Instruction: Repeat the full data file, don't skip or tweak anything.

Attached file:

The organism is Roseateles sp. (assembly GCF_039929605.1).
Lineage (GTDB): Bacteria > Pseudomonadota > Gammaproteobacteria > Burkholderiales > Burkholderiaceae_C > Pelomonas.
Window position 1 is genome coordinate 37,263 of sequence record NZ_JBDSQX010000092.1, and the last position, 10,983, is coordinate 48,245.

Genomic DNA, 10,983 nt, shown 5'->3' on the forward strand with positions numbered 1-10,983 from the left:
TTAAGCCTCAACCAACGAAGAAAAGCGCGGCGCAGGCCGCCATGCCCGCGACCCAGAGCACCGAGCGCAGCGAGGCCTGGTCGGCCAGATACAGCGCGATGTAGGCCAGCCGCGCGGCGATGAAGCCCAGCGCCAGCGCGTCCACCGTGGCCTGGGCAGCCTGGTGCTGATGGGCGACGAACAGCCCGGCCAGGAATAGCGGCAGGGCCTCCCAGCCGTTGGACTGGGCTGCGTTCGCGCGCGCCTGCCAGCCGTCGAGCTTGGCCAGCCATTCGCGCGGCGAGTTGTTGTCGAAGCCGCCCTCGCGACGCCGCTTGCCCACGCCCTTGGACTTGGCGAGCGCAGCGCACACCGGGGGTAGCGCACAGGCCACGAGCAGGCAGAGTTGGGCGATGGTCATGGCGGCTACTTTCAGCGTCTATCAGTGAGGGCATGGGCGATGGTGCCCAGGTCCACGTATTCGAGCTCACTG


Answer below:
The organism is Roseateles sp. (assembly GCF_039929605.1).
Lineage (GTDB): Bacteria > Pseudomonadota > Gammaproteobacteria > Burkholderiales > Burkholderiaceae_C > Pelomonas.
Window position 1 is genome coordinate 37,263 of sequence record NZ_JBDSQX010000092.1, and the last position, 10,983, is coordinate 48,245.

Genomic DNA, 10,983 nt, shown 5'->3' on the forward strand with positions numbered 1-10,983 from the left:
TTAAGCCTCAACCAACGAAGAAAAGCGCGGCGCAGGCCGCCATGCCCGCGACCCAGAGCACCGAGCGCAGCGAGGCCTGGTCGGCCAGATACAGCGCGATGTAGGCCAGCCGCGCGGCGATGAAGCCCAGCGCCAGCGCGTCCACCGTGGCCTGGGCAGCCTGGTGCTGATGGGCGACGAACAGCCCGGCCAGGAATAGCGGCAGGGCCTCCCAGCCGTTGGACTGGGCTGCGTTCGCGCGCGCCTGCCAGCCGTCGAGCTTGGCCAGCCATTCGCGCGGCGAGTTGTTGTCGAAGCCGCCCTCGCGACGCCGCTTGCCCACGCCCTTGGACTTGGCGAGCGCAGCGCACACCGGGGGTAGCGCACAGGCCACGAGCAGGCAGAGTTGGGCGATGGTCATGGCGGCTACTTTCAGCGTCTATCAGTGAGGGCATGGGCGATGGTGCCCAGGTCCACGTATTCGAGCTCACTG